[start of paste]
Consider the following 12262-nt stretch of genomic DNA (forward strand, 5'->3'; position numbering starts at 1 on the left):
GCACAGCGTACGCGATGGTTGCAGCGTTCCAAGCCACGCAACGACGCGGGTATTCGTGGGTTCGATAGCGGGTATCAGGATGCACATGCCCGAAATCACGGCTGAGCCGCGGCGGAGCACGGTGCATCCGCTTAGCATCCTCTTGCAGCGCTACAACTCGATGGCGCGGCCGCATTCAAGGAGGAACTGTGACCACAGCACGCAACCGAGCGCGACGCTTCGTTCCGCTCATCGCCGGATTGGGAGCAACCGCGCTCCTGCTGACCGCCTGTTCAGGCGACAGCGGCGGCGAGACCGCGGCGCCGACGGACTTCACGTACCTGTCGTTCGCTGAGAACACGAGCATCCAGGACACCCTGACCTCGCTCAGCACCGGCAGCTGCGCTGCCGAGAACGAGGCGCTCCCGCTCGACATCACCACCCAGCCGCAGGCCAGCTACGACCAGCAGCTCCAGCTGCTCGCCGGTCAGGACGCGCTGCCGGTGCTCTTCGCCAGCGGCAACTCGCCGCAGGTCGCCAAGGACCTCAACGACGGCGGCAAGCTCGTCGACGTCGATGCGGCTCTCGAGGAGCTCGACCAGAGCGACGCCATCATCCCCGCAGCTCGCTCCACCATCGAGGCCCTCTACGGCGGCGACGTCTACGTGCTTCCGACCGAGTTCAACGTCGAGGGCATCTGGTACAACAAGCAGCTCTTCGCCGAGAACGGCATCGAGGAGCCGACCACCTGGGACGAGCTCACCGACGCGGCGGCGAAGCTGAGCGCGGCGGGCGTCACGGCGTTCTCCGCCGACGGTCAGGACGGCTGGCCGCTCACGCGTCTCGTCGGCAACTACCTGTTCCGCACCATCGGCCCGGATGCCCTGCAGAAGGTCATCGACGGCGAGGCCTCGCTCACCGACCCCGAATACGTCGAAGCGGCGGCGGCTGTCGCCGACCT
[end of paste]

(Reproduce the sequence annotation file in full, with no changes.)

Consider the following 12262-nt stretch of genomic DNA (forward strand, 5'->3'; position numbering starts at 1 on the left):
GCACAGCGTACGCGATGGTTGCAGCGTTCCAAGCCACGCAACGACGCGGGTATTCGTGGGTTCGATAGCGGGTATCAGGATGCACATGCCCGAAATCACGGCTGAGCCGCGGCGGAGCACGGTGCATCCGCTTAGCATCCTCTTGCAGCGCTACAACTCGATGGCGCGGCCGCATTCAAGGAGGAACTGTGACCACAGCACGCAACCGAGCGCGACGCTTCGTTCCGCTCATCGCCGGATTGGGAGCAACCGCGCTCCTGCTGACCGCCTGTTCAGGCGACAGCGGCGGCGAGACCGCGGCGCCGACGGACTTCACGTACCTGTCGTTCGCTGAGAACACGAGCATCCAGGACACCCTGACCTCGCTCAGCACCGGCAGCTGCGCTGCCGAGAACGAGGCGCTCCCGCTCGACATCACCACCCAGCCGCAGGCCAGCTACGACCAGCAGCTCCAGCTGCTCGCCGGTCAGGACGCGCTGCCGGTGCTCTTCGCCAGCGGCAACTCGCCGCAGGTCGCCAAGGACCTCAACGACGGCGGCAAGCTCGTCGACGTCGATGCGGCTCTCGAGGAGCTCGACCAGAGCGACGCCATCATCCCCGCAGCTCGCTCCACCATCGAGGCCCTCTACGGCGGCGACGTCTACGTGCTTCCGACCGAGTTCAACGTCGAGGGCATCTGGTACAACAAGCAGCTCTTCGCCGAGAACGGCATCGAGGAGCCGACCACCTGGGACGAGCTCACCGACGCGGCGGCGAAGCTGAGCGCGGCGGGCGTCACGGCGTTCTCCGCCGACGGTCAGGACGGCTGGCCGCTCACGCGTCTCGTCGGCAACTACCTGTTCCGCACCATCGGCCCGGATGCCCTGCAGAAGGTCATCGACGGCGAGGCCTCGCTCACCGACCCCGAATACGTCGAAGCGGCGGCGGCTGTCGCCGACCT